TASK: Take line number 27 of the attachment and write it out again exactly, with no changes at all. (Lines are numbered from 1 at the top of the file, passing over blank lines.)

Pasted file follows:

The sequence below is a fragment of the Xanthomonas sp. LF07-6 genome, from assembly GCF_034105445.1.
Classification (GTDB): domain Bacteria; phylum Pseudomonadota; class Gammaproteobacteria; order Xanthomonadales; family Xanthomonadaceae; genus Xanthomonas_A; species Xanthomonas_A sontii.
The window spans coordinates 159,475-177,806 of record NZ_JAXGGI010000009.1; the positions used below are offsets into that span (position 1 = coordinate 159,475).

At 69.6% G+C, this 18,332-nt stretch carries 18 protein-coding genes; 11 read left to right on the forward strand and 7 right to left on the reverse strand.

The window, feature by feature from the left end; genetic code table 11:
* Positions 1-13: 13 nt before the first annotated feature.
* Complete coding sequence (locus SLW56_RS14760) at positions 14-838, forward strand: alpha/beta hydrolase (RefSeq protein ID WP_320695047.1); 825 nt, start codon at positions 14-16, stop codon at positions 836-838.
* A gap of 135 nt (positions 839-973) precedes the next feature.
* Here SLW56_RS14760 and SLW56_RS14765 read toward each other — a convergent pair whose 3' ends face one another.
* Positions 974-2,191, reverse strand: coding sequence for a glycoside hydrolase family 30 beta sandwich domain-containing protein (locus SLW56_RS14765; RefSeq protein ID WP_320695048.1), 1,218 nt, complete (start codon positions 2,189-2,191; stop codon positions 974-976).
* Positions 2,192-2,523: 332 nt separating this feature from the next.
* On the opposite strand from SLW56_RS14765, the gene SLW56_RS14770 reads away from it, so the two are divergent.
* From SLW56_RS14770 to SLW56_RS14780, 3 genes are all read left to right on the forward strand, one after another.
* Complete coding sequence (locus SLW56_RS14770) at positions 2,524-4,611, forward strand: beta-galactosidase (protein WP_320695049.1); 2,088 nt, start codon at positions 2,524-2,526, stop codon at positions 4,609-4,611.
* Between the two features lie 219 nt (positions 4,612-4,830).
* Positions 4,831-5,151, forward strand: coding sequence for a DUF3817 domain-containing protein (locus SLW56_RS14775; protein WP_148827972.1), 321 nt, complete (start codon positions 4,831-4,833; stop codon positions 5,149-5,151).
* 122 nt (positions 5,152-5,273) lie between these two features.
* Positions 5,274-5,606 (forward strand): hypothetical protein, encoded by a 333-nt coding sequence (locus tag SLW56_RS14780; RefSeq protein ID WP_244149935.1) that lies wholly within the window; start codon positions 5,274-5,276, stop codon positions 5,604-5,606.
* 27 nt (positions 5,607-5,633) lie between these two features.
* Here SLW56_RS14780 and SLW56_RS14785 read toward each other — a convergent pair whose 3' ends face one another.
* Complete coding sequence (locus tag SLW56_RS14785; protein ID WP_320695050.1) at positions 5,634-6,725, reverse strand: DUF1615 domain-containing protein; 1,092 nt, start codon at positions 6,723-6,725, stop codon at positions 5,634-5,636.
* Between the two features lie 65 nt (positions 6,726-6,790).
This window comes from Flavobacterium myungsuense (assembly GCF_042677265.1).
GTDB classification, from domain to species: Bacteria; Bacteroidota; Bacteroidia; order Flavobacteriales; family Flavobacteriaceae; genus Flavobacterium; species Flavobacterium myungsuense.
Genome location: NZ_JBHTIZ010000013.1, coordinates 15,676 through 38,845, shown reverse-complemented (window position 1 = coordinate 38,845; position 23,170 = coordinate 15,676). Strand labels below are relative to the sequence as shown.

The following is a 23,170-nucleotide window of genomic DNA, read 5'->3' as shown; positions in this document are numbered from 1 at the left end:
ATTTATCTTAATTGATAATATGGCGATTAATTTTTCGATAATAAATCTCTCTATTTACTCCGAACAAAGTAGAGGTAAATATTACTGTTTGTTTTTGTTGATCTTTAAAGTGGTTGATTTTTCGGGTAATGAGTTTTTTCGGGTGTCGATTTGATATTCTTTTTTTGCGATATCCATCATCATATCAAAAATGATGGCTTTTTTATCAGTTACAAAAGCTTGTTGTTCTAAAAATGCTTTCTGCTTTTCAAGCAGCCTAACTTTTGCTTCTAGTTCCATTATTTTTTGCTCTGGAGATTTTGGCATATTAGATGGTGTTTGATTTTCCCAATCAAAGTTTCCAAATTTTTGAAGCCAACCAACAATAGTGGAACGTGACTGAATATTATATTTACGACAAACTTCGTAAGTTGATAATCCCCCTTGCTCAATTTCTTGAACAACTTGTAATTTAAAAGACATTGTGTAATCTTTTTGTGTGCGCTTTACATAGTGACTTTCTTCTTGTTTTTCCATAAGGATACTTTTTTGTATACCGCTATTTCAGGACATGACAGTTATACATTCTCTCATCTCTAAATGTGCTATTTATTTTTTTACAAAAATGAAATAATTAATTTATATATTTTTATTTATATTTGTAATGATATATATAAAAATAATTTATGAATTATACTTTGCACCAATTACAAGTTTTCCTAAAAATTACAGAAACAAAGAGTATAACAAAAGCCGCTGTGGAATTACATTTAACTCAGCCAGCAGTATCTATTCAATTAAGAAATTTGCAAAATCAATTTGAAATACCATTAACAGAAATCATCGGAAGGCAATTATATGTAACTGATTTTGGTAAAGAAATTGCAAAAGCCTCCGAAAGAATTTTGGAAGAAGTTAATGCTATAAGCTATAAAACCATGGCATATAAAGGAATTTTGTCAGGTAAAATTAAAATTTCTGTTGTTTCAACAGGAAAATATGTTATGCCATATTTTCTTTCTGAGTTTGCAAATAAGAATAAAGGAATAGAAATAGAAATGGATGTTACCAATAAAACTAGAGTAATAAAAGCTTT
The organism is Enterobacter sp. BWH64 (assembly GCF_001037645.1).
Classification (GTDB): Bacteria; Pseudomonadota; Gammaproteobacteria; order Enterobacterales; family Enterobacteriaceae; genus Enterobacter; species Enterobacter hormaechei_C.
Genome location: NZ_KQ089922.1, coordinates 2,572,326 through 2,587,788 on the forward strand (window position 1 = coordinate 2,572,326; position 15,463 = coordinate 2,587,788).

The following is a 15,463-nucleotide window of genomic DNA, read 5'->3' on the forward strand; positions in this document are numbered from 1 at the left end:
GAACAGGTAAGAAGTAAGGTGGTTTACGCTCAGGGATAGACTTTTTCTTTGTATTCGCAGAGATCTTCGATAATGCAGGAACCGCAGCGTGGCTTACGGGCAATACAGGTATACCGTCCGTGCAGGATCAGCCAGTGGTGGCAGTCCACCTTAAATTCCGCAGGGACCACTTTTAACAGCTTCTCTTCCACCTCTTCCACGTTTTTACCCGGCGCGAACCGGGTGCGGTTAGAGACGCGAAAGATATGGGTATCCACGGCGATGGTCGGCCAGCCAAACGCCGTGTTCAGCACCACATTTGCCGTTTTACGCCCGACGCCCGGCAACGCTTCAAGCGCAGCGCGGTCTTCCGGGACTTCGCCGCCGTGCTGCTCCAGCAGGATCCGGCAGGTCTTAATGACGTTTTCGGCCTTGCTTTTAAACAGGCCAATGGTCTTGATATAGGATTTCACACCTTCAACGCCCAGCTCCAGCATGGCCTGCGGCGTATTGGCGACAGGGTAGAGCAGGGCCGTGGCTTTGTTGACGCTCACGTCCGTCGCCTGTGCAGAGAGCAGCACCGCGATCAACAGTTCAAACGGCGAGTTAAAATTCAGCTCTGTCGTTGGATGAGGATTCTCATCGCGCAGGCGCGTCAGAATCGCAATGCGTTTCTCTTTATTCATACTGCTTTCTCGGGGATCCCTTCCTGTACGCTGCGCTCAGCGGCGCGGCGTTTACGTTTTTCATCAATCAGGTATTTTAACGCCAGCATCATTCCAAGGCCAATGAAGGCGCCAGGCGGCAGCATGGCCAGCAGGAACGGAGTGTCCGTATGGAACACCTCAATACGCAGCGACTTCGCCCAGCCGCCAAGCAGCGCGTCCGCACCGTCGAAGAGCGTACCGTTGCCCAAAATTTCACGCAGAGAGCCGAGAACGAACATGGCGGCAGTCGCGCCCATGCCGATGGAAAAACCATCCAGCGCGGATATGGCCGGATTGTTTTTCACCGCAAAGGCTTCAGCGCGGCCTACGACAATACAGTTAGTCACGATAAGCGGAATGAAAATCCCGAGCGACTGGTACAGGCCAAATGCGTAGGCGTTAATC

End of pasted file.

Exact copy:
ATTTATCTTAATTGATAATATGGCGATTAATTTTTCGATAATAAATCTCTCTATTTACTCCGAACAAAGTAGAGGTAAATATTACTGTTTGTTTTTGTTGATCTTTAAAGTGGTTGATTTTTCGGGTAATGAGTTTTTTCGGGTGTCGATTTGATATTCTTTTTTTGCGATATCCATCATCATATCAAAAATGATGGCTTTTTTATCAGTTACAAAAGCTTGTTGTTCTAAAAATGCTTTCTGCTTTTCAAGCAGCCTAACTTTTGCTTCTAGTTCCATTATTTTTTGCTCTGGAGATTTTGGCATATTAGATGGTGTTTGATTTTCCCAATCAAAGTTTCCAAATTTTTGAAGCCAACCAACAATAGTGGAACGTGACTGAATATTATATTTACGACAAACTTCGTAAGTTGATAATCCCCCTTGCTCAATTTCTTGAACAACTTGTAATTTAAAAGACATTGTGTAATCTTTTTGTGTGCGCTTTACATAGTGACTTTCTTCTTGTTTTTCCATAAGGATACTTTTTTGTATACCGCTATTTCAGGACATGACAGTTATACATTCTCTCATCTCTAAATGTGCTATTTATTTTTTTACAAAAATGAAATAATTAATTTATATATTTTTATTTATATTTGTAATGATATATATAAAAATAATTTATGAATTATACTTTGCACCAATTACAAGTTTTCCTAAAAATTACAGAAACAAAGAGTATAACAAAAGCCGCTGTGGAATTACATTTAACTCAGCCAGCAGTATCTATTCAATTAAGAAATTTGCAAAATCAATTTGAAATACCATTAACAGAAATCATCGGAAGGCAATTATATGTAACTGATTTTGGTAAAGAAATTGCAAAAGCCTCCGAAAGAATTTTGGAAGAAGTTAATGCTATAAGCTATAAAACCATGGCATATAAAGGAATTTTGTCAGGTAAAATTAAAATTTCTGTTGTTTCAACAGGAAAATATGTTATGCCATATTTTCTTTCTGAGTTTGCAAATAAGAATAAAGGAATAGAAATAGAAATGGATGTTACCAATAAAACTAGAGTAATAAAAGCTTT